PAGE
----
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RP: Hello there. One of the most important lessons we’ve learned from more than 60 years of portfolio construction is that diversifying your investments is a very good idea. Professor Martin Weber from the University of Mannheim is a recognised international authority on the subject. He says every portfolio requires a degree of balance:
MW: Diversifying is the key thing to investment. There is a big saying: "Diversification is the only free lunch you get." or "You hate risks and you can destroy risk by diversification." That’s the reason it is so important.
RP: The next question is: How do you diversify? The important thing, says Professor Weber, is to diversify across different geographical regions and different asset classes.
MW: The idea of optimally diversifying is that you look at different asset classes first and you diversify across different asset classes and as the second thing, even within these asset classes, you diversify as broad as possible. If you think about different asset classes, clearly as stock, bond, and commodities - you can think about other ones - but these are the most liquid tradable asset classes. Within the stock, you have a variety of different stocks.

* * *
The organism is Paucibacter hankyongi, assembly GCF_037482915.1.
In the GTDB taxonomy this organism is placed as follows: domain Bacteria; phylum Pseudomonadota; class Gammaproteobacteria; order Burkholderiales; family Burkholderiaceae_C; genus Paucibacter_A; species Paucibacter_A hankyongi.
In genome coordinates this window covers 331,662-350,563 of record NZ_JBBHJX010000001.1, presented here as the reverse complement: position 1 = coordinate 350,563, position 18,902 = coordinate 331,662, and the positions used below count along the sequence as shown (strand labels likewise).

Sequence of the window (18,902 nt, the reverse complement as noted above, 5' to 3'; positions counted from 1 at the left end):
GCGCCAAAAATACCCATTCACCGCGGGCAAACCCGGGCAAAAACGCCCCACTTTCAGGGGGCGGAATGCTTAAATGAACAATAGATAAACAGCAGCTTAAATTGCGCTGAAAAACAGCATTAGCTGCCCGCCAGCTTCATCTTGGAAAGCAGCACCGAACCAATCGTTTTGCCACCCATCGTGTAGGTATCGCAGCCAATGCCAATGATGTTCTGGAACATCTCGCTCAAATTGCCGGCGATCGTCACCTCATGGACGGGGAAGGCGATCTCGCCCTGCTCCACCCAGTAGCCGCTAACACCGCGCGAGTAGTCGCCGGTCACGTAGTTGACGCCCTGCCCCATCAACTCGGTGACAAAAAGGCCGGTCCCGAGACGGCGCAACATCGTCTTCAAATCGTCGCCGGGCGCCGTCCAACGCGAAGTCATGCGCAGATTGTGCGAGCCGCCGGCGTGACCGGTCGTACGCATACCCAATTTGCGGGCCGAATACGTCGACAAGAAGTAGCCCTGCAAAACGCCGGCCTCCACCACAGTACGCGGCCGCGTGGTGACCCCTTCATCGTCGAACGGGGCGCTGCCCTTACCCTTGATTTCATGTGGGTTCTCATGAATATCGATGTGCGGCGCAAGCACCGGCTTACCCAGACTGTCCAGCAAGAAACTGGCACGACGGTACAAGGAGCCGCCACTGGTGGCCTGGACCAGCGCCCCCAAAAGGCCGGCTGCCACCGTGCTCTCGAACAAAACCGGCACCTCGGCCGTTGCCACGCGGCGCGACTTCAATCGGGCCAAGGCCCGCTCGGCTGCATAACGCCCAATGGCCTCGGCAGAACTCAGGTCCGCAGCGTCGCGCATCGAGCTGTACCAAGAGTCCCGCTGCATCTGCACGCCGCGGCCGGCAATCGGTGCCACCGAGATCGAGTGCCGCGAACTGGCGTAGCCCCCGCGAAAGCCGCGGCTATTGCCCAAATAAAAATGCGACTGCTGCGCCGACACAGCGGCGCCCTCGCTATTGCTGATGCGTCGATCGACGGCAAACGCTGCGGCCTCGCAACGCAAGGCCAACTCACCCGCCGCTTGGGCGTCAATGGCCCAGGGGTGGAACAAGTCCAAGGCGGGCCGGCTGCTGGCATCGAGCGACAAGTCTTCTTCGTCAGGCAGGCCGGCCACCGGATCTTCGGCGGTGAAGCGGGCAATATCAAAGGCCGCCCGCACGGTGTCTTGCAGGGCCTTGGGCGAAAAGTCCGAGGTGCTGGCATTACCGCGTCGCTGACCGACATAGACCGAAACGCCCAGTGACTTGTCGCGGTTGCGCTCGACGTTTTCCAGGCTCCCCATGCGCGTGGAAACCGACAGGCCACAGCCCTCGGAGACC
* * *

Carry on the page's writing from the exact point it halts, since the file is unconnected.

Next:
RP: Of course, the downside of diversification is that you aren’t heavily exposed to the sector that’s about to enjoy big returns. But that’s not the point. After all, nobody knows which region or asset class is about to outperform from one year to the next.
MW: The beauty of the idea of diversifying is, that you always have some bad things and some good things happening: There might be a bond bubble, there might be a gold rush, there might be a lot of things going on. That is basically the idea of diversifying. If you use a passive diversified strategy, you don’t have to care. It doesn’t matter to you.
RP: Most investors should primarily hold stocks, as well as bonds to dampen the risk. But Professor Weber also recommends keeping a cash reserve, for two reasons.
MW: It’s basically an idea to reduce risk. That’s one reason why you should hold cash in accordance with your risk preference. The second reason is that it is a buffer in case you need some money because your car breaks down, you want to go for a big journey or remodel the house. That’s a different need of cash. So for those two different reasons you might want to hold cash.
RP: So that, in a nutshell, is diversification. It’s not complicated, but it’s very sensible. After all, as an investor, it’s better to be roughly right than completely wrong. Thank you to Professor Weber, and to you for watching. Goodbye.
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